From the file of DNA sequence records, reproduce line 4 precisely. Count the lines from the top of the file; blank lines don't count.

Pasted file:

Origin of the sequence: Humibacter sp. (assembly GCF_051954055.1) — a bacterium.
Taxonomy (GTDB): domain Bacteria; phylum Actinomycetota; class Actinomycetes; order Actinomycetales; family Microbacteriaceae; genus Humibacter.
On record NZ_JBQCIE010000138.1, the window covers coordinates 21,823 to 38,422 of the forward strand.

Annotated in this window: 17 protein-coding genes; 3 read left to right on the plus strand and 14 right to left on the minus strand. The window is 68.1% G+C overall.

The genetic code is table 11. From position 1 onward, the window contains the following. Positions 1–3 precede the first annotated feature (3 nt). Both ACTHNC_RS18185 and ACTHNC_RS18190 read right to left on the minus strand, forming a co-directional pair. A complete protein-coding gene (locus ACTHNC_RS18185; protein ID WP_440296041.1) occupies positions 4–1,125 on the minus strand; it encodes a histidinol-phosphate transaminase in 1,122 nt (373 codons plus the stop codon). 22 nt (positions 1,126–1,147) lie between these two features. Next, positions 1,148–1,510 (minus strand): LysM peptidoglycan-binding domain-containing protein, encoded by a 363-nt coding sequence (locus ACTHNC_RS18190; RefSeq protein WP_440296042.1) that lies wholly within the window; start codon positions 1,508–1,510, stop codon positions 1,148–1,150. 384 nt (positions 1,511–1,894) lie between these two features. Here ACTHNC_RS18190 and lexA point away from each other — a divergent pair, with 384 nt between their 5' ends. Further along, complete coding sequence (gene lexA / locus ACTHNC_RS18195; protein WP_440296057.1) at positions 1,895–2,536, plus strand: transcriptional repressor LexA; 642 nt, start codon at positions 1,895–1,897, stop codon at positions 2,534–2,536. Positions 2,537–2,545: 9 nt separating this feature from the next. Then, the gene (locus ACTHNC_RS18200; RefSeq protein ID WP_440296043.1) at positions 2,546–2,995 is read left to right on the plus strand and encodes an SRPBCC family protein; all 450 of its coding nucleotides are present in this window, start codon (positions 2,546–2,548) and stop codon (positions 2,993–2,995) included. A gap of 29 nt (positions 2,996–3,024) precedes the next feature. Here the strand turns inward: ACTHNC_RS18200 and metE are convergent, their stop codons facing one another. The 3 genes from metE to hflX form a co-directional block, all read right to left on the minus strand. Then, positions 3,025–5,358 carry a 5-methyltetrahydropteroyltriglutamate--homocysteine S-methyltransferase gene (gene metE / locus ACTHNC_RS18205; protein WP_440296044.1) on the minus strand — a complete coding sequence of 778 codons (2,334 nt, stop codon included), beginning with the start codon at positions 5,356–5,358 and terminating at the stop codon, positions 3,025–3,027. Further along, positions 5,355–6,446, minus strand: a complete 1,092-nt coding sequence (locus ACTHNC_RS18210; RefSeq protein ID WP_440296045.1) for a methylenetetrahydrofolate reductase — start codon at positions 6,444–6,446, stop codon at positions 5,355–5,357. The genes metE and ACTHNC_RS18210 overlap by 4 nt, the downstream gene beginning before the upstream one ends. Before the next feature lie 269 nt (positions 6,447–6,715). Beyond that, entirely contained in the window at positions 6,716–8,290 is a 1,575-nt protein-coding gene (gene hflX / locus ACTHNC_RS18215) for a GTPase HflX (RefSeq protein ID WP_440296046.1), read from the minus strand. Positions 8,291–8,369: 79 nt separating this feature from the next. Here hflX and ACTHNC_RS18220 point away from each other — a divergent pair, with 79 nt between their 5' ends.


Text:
Annotated in this window: 17 protein-coding genes; 3 read left to right on the plus strand and 14 right to left on the minus strand. The window is 68.1% G+C overall.